Since the publication of its Indo-Pacific Strategy in February 2022, the U.S. seems to have stepped up its engagement in the Indian Ocean Region, as was evident during the 6th Indian Ocean Conference (IOC) held in Bangladesh in May 2023. Notably, however, the US focus during the 6th IOC was on non-traditional security challenges in the Indian Ocean Region.[5] A similar tone emerged at 36th APR, when the US made a conscious effort to play down the ‘military component’ of its Indo-Pacific Strategy, and emphasized on ‘softer’ issues for cooperation with the ASEAN, such as trade, economic connectivity, and supply-chain resilience. Such a nuanced and softer US approach to the Indo-Pacific region may have been driven by the perspectives of the smaller regional countries. For instance, in Jan 2023, Singapore’s former Foreign Minister George Yeo had said that “ASEAN’s neutrality is not static but dynamic. Any major power pressing too hard on us will find us moving in the opposite direction. This is not only ASEAN’s position, but the position of every country in ASEAN with minor variations…”[6] Interestingly, China’s primary line-of-effort during the 36th APR was to convince the smaller regional countries—particularly of the ASEAN—that Beijing’s “win-win” engagement based on the objectives of “common economic prosperity and peaceful development”—through initiatives like the Belt and Road Initiative (BRI)—is a more attractive and benign option for the regional states standing “at crossroads” vis-à-vis America’s “zero-sum” engagement through the lens of its military strategy. China’s Ambassador to Malaysia endorsed this benign option offered by Beijing, including offsetting the emerging “Cold War mentality” being propagated by the West.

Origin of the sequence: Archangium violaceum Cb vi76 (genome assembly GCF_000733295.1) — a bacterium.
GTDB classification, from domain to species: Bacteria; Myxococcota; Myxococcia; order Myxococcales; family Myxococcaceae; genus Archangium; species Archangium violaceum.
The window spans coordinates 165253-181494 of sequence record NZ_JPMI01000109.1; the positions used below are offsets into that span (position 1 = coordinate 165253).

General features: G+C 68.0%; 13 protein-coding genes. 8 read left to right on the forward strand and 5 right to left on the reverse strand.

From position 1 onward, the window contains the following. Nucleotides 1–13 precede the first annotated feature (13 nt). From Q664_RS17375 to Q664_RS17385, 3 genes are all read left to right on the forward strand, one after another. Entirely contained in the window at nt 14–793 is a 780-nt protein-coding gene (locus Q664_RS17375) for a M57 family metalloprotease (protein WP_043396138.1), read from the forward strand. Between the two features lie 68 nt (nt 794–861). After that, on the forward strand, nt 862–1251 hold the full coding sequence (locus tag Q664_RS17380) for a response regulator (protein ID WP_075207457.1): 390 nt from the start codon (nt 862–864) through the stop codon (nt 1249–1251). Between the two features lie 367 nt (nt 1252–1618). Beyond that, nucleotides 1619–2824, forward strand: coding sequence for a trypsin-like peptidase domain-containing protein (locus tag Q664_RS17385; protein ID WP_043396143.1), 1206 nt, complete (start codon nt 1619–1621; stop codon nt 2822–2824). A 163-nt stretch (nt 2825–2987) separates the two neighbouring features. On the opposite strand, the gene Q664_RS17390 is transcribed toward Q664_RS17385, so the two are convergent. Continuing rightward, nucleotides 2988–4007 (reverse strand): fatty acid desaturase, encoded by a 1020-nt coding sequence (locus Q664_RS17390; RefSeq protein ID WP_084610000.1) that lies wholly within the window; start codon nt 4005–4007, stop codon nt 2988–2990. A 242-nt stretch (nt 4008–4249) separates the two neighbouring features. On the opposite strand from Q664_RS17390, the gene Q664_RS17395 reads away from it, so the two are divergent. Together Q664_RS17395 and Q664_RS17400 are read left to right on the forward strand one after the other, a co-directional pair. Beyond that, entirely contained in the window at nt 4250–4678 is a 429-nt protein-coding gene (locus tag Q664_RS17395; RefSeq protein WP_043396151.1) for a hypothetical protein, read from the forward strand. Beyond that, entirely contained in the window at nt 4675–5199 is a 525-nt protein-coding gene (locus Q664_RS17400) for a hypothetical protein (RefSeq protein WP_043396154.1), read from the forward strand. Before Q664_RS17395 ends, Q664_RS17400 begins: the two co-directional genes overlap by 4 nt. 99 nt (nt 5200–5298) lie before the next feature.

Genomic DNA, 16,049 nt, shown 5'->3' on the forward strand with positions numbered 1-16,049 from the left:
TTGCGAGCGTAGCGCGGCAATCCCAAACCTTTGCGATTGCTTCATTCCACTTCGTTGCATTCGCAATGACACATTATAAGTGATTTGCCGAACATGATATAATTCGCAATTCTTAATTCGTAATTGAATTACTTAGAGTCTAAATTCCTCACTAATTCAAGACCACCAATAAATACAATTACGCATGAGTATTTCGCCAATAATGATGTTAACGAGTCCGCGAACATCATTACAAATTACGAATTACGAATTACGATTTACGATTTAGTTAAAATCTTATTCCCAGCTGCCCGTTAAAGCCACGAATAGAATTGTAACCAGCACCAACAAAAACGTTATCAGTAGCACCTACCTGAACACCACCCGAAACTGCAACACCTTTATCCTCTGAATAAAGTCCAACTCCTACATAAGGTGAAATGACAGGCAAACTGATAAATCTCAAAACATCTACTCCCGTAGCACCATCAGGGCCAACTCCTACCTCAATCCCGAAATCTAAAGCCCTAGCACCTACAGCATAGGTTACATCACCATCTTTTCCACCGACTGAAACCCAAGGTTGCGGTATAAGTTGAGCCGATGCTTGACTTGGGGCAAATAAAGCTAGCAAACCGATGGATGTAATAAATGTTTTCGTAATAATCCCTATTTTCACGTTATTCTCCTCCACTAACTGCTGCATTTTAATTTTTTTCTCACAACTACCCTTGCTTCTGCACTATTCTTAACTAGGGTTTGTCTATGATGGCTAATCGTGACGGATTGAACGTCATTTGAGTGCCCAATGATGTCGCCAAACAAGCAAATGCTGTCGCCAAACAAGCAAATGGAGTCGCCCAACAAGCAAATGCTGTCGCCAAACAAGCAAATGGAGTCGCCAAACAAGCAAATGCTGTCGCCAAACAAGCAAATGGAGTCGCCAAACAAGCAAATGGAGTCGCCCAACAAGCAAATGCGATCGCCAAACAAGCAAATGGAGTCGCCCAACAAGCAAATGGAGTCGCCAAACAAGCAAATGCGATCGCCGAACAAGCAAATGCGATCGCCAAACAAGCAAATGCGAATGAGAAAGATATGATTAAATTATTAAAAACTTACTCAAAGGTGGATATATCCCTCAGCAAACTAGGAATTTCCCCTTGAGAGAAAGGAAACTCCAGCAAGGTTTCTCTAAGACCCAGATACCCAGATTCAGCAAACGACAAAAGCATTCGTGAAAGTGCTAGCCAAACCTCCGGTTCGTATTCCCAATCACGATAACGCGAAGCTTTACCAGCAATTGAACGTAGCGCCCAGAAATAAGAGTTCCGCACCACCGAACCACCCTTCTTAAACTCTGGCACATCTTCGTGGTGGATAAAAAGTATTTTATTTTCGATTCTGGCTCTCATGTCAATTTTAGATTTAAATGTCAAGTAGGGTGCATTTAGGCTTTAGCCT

Rules-based Maritime Order